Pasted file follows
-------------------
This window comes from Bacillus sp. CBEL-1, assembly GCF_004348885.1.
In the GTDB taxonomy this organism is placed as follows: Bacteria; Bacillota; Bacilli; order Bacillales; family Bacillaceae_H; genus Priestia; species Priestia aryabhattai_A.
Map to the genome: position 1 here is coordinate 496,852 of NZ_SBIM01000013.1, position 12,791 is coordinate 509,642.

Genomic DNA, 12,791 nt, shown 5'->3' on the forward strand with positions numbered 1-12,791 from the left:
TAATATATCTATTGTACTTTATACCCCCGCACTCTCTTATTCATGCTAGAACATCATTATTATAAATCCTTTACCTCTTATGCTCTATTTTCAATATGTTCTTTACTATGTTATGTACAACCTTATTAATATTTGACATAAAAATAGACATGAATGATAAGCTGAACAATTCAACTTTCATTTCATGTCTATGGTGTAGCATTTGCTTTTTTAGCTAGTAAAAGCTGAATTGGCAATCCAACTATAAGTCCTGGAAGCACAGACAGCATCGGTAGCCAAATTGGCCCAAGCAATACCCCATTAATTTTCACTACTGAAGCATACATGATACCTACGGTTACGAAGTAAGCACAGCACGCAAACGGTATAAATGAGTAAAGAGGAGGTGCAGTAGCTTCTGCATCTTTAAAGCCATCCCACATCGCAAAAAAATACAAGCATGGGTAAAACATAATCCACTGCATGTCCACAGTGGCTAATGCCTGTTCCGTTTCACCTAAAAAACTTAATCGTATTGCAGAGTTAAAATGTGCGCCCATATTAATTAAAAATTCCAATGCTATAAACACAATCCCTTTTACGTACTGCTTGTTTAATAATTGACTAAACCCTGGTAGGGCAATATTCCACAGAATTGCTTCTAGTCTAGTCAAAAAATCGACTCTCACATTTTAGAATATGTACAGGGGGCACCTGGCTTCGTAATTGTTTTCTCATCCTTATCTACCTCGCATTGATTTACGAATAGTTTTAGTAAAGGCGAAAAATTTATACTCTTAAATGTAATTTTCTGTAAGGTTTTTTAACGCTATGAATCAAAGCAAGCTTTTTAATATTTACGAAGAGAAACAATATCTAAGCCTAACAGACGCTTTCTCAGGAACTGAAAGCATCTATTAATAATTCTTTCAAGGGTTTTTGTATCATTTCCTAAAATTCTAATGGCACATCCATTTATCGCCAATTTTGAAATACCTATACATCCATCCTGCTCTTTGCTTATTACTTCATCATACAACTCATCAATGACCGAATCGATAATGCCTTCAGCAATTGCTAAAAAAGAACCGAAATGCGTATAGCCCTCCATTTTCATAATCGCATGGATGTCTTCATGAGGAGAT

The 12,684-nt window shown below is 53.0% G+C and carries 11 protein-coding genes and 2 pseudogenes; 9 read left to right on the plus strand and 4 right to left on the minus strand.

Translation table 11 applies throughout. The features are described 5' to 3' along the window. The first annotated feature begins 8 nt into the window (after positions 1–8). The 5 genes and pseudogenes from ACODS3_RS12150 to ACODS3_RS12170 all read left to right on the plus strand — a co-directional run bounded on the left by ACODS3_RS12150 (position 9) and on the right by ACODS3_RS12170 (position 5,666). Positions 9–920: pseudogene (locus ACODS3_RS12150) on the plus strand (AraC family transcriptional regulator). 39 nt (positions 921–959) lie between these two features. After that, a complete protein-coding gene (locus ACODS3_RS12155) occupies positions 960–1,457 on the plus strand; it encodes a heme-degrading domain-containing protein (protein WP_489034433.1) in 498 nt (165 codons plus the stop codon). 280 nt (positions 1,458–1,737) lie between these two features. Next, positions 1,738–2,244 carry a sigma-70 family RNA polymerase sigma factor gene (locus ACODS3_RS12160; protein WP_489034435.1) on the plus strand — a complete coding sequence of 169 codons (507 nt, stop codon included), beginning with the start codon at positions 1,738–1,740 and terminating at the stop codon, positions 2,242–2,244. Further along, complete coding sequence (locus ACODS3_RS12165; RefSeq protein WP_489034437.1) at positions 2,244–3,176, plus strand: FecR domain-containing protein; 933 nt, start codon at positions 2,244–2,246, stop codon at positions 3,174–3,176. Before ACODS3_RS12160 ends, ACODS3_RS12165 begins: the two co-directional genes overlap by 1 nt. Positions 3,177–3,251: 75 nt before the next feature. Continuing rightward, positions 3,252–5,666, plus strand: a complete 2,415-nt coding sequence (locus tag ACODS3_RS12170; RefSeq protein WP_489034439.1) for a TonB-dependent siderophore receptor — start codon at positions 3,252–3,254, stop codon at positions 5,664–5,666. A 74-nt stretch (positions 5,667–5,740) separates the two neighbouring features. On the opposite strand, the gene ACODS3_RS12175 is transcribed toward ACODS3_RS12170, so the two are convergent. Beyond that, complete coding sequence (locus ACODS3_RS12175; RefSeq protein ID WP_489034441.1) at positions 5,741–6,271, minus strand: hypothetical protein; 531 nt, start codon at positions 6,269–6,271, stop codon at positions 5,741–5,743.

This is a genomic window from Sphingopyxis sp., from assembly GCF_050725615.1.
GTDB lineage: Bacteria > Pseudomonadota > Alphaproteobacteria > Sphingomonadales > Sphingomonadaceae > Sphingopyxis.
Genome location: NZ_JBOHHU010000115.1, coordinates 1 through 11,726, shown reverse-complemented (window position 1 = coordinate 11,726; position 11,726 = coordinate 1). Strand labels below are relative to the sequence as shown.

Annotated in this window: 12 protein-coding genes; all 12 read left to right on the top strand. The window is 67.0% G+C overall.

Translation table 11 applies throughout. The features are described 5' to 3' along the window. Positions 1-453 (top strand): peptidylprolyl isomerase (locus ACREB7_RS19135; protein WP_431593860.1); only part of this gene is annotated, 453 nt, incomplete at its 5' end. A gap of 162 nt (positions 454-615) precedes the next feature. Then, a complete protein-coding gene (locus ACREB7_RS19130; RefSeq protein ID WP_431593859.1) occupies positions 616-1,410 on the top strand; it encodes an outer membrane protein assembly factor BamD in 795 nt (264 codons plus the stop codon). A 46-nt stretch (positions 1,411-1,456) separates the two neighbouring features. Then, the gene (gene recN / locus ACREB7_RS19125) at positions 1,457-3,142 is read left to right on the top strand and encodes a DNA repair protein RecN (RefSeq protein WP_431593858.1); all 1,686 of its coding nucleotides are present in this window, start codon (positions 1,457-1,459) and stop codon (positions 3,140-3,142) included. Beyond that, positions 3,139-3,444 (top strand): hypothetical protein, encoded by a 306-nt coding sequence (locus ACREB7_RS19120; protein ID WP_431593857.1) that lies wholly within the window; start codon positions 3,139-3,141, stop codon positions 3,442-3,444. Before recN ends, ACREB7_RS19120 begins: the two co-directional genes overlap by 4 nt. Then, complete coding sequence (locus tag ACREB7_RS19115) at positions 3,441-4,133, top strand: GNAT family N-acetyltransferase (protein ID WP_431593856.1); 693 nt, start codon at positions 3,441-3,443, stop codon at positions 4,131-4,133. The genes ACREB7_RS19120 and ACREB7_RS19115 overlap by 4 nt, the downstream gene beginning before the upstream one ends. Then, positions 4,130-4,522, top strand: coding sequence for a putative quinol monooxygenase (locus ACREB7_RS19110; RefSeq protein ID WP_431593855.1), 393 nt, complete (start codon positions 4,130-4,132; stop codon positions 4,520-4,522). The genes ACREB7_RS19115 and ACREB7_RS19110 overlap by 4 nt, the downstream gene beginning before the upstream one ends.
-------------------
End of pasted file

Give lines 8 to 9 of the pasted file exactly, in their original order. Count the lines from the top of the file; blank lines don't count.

This is a genomic window from Sphingopyxis sp., from assembly GCF_050725615.1.
GTDB lineage: Bacteria > Pseudomonadota > Alphaproteobacteria > Sphingomonadales > Sphingomonadaceae > Sphingopyxis.